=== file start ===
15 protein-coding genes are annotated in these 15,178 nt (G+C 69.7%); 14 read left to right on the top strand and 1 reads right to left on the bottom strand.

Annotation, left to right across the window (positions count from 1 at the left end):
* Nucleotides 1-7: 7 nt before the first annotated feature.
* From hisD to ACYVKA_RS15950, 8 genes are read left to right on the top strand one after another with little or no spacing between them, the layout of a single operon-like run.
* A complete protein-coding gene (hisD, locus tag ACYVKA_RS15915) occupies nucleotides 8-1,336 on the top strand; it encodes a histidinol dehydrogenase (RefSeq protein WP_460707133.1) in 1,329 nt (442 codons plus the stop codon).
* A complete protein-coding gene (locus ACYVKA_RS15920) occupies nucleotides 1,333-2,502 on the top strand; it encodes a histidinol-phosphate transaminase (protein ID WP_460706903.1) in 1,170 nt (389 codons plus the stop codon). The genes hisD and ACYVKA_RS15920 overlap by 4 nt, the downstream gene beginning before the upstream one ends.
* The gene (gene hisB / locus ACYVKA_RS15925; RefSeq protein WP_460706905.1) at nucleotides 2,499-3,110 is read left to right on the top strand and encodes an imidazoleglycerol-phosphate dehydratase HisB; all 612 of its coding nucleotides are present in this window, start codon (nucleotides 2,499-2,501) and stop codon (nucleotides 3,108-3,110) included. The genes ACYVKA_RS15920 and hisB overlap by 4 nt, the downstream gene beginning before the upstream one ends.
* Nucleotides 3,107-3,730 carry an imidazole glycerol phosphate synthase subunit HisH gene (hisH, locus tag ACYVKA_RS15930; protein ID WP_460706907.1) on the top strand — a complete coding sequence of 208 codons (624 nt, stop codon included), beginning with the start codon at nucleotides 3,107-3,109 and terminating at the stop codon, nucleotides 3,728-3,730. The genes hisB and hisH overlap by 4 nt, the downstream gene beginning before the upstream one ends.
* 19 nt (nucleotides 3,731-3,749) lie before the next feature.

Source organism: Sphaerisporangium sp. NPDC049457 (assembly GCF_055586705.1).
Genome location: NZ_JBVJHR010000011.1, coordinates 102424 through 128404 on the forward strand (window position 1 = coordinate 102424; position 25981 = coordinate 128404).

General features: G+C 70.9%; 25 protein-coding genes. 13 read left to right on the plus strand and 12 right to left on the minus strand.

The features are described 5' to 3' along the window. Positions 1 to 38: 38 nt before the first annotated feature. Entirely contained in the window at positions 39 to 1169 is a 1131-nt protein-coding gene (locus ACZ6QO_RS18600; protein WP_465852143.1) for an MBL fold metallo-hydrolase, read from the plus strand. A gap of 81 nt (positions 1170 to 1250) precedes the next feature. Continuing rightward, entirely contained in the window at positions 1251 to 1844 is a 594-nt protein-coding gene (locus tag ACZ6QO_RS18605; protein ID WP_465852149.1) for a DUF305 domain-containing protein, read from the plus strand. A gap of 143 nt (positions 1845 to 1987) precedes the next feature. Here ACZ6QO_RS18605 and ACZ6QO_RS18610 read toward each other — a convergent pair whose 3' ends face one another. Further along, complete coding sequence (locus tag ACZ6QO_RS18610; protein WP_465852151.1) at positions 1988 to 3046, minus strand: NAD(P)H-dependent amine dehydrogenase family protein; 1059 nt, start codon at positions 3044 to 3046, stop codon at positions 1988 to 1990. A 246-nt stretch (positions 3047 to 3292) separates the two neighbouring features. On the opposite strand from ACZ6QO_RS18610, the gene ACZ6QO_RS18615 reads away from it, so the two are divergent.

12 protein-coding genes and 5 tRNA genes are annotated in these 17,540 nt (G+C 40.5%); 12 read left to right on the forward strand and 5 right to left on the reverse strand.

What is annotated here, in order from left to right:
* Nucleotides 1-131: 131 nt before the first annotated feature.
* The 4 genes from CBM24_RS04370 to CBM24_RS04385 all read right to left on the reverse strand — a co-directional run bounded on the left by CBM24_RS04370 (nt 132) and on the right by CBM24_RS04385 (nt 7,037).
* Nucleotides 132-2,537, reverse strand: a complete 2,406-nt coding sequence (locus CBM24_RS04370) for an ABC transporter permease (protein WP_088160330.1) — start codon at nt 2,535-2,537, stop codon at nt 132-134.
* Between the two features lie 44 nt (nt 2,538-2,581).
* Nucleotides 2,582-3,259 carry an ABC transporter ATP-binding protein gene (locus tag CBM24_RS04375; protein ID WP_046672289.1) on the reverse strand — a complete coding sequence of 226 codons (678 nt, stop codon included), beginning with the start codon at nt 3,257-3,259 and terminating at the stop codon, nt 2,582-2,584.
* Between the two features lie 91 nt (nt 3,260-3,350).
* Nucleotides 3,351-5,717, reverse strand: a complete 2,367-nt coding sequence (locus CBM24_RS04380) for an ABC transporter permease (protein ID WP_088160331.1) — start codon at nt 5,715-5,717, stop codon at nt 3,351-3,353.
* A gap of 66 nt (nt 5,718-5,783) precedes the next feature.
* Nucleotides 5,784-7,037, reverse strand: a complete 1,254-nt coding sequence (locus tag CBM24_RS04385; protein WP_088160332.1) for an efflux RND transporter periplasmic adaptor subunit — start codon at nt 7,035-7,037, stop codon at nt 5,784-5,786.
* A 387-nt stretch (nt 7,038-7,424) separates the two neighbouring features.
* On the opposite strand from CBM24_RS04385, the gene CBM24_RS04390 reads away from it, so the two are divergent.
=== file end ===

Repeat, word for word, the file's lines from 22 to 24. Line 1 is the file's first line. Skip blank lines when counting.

* Nucleotides 3,351-5,717, reverse strand: a complete 2,367-nt coding sequence (locus CBM24_RS04380) for an ABC transporter permease (protein ID WP_088160331.1) — start codon at nt 5,715-5,717, stop codon at nt 3,351-3,353.
* A gap of 66 nt (nt 5,718-5,783) precedes the next feature.
* Nucleotides 5,784-7,037, reverse strand: a complete 1,254-nt coding sequence (locus tag CBM24_RS04385; protein WP_088160332.1) for an efflux RND transporter periplasmic adaptor subunit — start codon at nt 7,035-7,037, stop codon at nt 5,784-5,786.